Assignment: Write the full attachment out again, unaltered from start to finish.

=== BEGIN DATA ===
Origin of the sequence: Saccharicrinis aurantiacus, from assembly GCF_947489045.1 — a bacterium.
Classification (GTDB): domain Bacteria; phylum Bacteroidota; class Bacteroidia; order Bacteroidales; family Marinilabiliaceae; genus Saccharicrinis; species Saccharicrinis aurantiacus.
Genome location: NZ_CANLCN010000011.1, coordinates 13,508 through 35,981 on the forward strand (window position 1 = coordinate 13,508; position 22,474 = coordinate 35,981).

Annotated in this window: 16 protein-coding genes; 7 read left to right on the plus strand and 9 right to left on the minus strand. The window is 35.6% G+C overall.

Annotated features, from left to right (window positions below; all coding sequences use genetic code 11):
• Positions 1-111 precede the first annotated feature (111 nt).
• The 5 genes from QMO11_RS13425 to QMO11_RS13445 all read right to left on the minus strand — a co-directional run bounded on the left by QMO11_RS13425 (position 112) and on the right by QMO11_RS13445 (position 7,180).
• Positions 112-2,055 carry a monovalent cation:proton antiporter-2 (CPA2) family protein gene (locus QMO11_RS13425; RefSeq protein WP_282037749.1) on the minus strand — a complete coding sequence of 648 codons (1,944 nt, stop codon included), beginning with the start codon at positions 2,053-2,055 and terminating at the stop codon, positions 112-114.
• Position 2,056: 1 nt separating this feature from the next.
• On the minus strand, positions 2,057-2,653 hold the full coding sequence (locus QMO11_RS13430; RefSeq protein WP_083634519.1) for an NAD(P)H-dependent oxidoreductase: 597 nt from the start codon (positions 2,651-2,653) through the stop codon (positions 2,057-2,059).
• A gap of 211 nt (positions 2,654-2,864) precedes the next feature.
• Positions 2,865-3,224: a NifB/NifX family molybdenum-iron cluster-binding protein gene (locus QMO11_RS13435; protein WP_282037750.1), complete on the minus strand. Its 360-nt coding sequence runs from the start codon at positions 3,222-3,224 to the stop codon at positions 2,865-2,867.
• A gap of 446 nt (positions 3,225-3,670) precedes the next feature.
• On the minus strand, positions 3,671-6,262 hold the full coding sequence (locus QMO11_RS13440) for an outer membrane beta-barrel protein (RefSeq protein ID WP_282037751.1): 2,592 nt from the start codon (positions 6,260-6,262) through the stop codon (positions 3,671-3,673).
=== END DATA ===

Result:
Origin of the sequence: Saccharicrinis aurantiacus, from assembly GCF_947489045.1 — a bacterium.
Classification (GTDB): domain Bacteria; phylum Bacteroidota; class Bacteroidia; order Bacteroidales; family Marinilabiliaceae; genus Saccharicrinis; species Saccharicrinis aurantiacus.
Genome location: NZ_CANLCN010000011.1, coordinates 13,508 through 35,981 on the forward strand (window position 1 = coordinate 13,508; position 22,474 = coordinate 35,981).

Annotated in this window: 16 protein-coding genes; 7 read left to right on the plus strand and 9 right to left on the minus strand. The window is 35.6% G+C overall.

Annotated features, from left to right (window positions below; all coding sequences use genetic code 11):
• Positions 1-111 precede the first annotated feature (111 nt).
• The 5 genes from QMO11_RS13425 to QMO11_RS13445 all read right to left on the minus strand — a co-directional run bounded on the left by QMO11_RS13425 (position 112) and on the right by QMO11_RS13445 (position 7,180).
• Positions 112-2,055 carry a monovalent cation:proton antiporter-2 (CPA2) family protein gene (locus QMO11_RS13425; RefSeq protein WP_282037749.1) on the minus strand — a complete coding sequence of 648 codons (1,944 nt, stop codon included), beginning with the start codon at positions 2,053-2,055 and terminating at the stop codon, positions 112-114.
• Position 2,056: 1 nt separating this feature from the next.
• On the minus strand, positions 2,057-2,653 hold the full coding sequence (locus QMO11_RS13430; RefSeq protein WP_083634519.1) for an NAD(P)H-dependent oxidoreductase: 597 nt from the start codon (positions 2,651-2,653) through the stop codon (positions 2,057-2,059).
• A gap of 211 nt (positions 2,654-2,864) precedes the next feature.
• Positions 2,865-3,224: a NifB/NifX family molybdenum-iron cluster-binding protein gene (locus QMO11_RS13435; protein WP_282037750.1), complete on the minus strand. Its 360-nt coding sequence runs from the start codon at positions 3,222-3,224 to the stop codon at positions 2,865-2,867.
• A gap of 446 nt (positions 3,225-3,670) precedes the next feature.
• On the minus strand, positions 3,671-6,262 hold the full coding sequence (locus QMO11_RS13440) for an outer membrane beta-barrel protein (RefSeq protein ID WP_282037751.1): 2,592 nt from the start codon (positions 6,260-6,262) through the stop codon (positions 3,671-3,673).